The fastest place to charge is a fast charger, also known as DC Fast. They charge the car in 20-45 minutes. But slower chargers that take several hours, known as Level 2, still outnumber fast DC chargers by nearly four to one, although their numbers are growing. Charging an EV from a standard residential outlet or Level 1 charger isn’t practical if you don’t drive much or can leave your car plugged in overnight, as many homeowners do.

There are about 120,000 public charging ports nationwide with Level 2 or higher, and nearly 1.5 million electric vehicles registered in the U.S. — a ratio of just over one charger for every 12 cars in the country, according to recent data Data from the US Department of Transportation from December 2021. But these chargers are not evenly distributed: Arizona, for example, has an 18-to-1 ratio of electric vehicles to charging ports, while California, home to about 39% of the nation’s electric vehicles, has 16 zero ports. emission vehicles for each charging port.

A briefing prepared for the US Department of Energy last year by the Pacific Northwest National Laboratory, predicts that there will be just under 19 million electric vehicles on the road by 2030, and an additional 9.6 million charging stations will be needed to meet that demand.

In Los Angeles, for example, nearly one-quarter of all new vehicle registrations in July were electric vehicles. The city estimates it will have to increase its distribution capacity by 25% to 50% in the next 20 years, with about two-thirds of new electricity demand coming from electric vehicles, said Yamen Nanne, Los Angeles department manager. Water and Power Transport Electrification Program.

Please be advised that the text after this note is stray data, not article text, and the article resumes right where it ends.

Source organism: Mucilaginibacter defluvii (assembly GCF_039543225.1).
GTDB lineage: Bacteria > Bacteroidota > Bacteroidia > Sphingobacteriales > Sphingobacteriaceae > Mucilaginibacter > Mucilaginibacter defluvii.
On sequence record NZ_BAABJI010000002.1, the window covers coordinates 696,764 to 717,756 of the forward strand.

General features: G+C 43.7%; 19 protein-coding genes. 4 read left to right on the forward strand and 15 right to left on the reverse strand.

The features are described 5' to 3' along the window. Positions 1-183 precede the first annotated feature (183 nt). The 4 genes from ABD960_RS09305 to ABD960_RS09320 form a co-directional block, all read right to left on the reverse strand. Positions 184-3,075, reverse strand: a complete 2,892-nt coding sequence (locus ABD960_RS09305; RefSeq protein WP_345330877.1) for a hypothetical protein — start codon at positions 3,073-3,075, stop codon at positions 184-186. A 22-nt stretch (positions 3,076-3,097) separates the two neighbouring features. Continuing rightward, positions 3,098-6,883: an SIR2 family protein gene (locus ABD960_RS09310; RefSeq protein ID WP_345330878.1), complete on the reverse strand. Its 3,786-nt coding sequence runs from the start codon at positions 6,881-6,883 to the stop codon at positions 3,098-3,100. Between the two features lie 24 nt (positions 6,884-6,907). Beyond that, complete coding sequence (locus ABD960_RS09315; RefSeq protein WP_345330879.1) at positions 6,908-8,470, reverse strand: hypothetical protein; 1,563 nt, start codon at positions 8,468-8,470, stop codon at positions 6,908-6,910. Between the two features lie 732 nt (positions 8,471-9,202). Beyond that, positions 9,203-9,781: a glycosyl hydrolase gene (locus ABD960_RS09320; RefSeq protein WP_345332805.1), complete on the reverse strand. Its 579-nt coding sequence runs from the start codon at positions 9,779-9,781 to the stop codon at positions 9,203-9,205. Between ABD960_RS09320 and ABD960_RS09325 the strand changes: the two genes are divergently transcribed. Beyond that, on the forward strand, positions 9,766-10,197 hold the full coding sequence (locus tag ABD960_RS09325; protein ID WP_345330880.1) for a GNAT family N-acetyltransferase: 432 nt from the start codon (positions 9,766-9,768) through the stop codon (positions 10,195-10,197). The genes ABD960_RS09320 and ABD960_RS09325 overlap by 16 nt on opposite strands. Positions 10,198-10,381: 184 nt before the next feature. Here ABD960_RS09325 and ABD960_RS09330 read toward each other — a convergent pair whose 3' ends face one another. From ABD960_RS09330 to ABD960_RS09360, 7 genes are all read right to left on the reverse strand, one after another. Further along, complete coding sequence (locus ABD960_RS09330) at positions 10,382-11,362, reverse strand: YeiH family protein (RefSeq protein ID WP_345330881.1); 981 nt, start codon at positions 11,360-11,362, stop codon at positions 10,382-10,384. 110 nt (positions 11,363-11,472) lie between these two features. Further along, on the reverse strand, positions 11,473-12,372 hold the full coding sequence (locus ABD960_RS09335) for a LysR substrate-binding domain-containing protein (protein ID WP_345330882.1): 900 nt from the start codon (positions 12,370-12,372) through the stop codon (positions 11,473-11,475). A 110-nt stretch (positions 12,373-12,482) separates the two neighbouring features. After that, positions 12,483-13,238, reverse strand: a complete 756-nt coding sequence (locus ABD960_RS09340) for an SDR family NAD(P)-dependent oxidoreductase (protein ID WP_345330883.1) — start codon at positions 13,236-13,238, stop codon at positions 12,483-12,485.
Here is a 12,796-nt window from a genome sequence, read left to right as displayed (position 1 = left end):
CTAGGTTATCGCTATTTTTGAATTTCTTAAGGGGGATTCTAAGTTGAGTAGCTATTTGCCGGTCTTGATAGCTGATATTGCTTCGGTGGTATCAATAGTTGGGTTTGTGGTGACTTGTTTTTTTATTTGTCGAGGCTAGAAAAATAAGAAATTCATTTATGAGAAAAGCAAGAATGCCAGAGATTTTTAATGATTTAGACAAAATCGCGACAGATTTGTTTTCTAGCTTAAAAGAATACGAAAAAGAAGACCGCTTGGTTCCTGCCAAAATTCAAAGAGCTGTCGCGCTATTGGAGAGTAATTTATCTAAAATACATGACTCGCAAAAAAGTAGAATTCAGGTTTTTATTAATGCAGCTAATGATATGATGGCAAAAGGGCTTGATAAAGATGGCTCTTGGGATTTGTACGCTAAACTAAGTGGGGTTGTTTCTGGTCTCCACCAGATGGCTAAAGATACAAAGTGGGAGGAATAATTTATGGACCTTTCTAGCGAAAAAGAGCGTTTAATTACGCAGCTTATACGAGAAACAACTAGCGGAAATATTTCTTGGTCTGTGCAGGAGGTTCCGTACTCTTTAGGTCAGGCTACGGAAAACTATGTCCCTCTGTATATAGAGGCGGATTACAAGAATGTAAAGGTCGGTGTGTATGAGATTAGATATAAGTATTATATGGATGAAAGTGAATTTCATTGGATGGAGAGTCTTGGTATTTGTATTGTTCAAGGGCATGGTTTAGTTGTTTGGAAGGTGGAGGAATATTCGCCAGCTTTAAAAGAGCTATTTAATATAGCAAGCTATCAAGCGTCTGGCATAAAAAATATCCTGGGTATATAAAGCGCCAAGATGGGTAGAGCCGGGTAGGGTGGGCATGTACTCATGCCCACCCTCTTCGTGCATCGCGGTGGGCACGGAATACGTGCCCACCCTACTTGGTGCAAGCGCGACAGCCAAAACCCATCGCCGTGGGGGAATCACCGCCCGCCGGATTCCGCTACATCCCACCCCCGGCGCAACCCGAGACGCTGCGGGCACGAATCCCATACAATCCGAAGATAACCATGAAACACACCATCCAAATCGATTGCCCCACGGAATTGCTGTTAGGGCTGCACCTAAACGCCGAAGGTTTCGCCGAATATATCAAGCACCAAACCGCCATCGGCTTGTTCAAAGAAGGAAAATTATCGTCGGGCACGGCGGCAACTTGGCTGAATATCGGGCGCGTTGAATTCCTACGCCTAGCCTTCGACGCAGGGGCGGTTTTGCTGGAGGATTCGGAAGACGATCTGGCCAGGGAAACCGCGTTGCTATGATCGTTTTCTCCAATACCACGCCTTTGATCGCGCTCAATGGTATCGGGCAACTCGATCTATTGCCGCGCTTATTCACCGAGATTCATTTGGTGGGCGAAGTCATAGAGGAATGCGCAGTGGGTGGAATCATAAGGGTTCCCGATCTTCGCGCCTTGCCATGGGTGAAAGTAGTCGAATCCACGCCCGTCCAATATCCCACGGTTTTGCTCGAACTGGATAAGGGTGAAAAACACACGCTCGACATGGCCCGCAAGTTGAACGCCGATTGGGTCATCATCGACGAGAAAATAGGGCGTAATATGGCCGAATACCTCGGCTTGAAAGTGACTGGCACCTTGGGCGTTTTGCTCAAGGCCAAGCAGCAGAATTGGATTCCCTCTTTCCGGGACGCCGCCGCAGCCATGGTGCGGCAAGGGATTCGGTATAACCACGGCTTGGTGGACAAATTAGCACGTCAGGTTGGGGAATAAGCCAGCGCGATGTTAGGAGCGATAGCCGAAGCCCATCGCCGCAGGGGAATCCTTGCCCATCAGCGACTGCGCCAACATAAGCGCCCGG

Against the background of the boom, densely populated urban areas are quickly becoming points of tension in the uneven transition to electrification.

In Los Angeles, the city has installed more than 500 EV chargers — 450 on street lights and about 50 of them on utility poles — to meet demand, and aims to add 200 EV chargers a year, Nanne said. Chargers are strategically placed in areas where there are apartment complexes or near amenities, he said.

The city currently has 18,000 commercial chargers — those that aren’t in private homes — but only about 3,000 of those are publicly accessible, and only 400 of those are DC fast chargers, Nanne said. Demand is so high that “when we host a public charger, we don’t even need to advertise. People just see it and start using it,” he said.

“We’re doing very well with workplace chargers, but there’s a lot of room for compensation with public chargers. Every city struggles with this.”